Follicular lymphoma ‘twice as common’ in carriers of variant gene

July 24, 2009

By Flinn Foundation

[Source: Cancer Research Institute UK] – US scientists have shown that a certain version of a gene called STG is linked to a two-fold increase in a person’s risk of developing a form of blood cancer called follicular lymphoma.

The disease accounts for up to 30 per cent of all cases of non-Hodgkin lymphoma, in which tumours develop in white blood cells called lymphocytes.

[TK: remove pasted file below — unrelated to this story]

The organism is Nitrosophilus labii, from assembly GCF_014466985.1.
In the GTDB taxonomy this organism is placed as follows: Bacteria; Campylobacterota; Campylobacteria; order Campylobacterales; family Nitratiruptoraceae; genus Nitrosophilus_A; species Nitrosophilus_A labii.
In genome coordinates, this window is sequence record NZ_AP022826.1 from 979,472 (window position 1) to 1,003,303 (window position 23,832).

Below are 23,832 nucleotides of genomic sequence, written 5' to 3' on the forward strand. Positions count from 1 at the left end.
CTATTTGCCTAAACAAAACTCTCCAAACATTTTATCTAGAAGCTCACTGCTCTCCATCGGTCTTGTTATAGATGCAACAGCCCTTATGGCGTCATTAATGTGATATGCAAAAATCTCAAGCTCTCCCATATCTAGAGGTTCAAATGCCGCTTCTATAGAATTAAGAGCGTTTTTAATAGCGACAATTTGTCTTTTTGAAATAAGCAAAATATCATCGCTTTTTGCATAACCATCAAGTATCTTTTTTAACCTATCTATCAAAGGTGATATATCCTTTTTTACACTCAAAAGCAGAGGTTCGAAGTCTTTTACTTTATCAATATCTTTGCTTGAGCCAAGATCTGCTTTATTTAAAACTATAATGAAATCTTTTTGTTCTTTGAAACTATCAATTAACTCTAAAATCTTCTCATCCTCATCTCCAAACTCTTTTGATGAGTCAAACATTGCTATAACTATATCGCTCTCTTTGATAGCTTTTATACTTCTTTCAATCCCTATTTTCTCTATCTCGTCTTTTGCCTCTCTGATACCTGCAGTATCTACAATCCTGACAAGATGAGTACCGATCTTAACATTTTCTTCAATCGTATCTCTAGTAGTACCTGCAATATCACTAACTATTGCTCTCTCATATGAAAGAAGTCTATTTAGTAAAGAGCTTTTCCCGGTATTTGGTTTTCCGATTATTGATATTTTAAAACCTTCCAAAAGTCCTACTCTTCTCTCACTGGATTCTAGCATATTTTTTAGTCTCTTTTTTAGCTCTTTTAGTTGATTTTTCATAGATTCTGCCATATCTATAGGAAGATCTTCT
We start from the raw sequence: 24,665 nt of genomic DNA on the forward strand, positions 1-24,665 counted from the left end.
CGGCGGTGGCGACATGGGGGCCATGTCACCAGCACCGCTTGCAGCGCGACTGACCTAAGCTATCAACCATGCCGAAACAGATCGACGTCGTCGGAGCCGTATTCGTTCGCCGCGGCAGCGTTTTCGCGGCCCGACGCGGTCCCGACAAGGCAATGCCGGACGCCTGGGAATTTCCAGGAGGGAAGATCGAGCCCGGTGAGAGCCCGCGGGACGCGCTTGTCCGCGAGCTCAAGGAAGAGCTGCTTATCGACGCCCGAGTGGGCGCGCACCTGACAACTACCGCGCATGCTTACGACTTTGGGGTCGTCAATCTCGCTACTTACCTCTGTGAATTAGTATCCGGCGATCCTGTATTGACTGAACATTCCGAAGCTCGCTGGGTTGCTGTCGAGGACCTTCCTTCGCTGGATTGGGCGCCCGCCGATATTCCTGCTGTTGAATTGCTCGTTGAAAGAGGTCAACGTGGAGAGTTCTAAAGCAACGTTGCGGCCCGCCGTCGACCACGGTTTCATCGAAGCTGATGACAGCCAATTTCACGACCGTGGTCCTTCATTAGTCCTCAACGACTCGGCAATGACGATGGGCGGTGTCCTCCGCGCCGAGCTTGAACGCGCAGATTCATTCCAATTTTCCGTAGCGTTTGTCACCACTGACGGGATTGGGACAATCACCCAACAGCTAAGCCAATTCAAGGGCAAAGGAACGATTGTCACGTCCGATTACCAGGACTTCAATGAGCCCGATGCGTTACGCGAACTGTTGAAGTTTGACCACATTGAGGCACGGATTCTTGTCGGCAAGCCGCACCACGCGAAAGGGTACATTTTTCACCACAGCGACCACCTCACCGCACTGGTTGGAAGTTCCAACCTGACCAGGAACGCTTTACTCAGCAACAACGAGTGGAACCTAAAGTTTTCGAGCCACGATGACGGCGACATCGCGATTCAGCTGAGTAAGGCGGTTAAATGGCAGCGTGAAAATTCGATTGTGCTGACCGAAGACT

In follicular lymphoma, tumours arise in a particular type of white blood cell, called B-cells.

Studies like this are telling us more and more about the genetic aspect of cancer, including who is at increased risk of the disease.

Writing in the journal Nature Genetics, researchers from the University of California, Berkeley and the Translational Genomics Research Institute (TGen) reveal that a single nucleotide polymorphism (SNP) – in other words, a single change within the more than three billion base pairs that make up the human genome – can affect a person’s susceptibility to the cancer.

For more information: Follicular lymphoma ‘twice as common’ in carriers of variant gene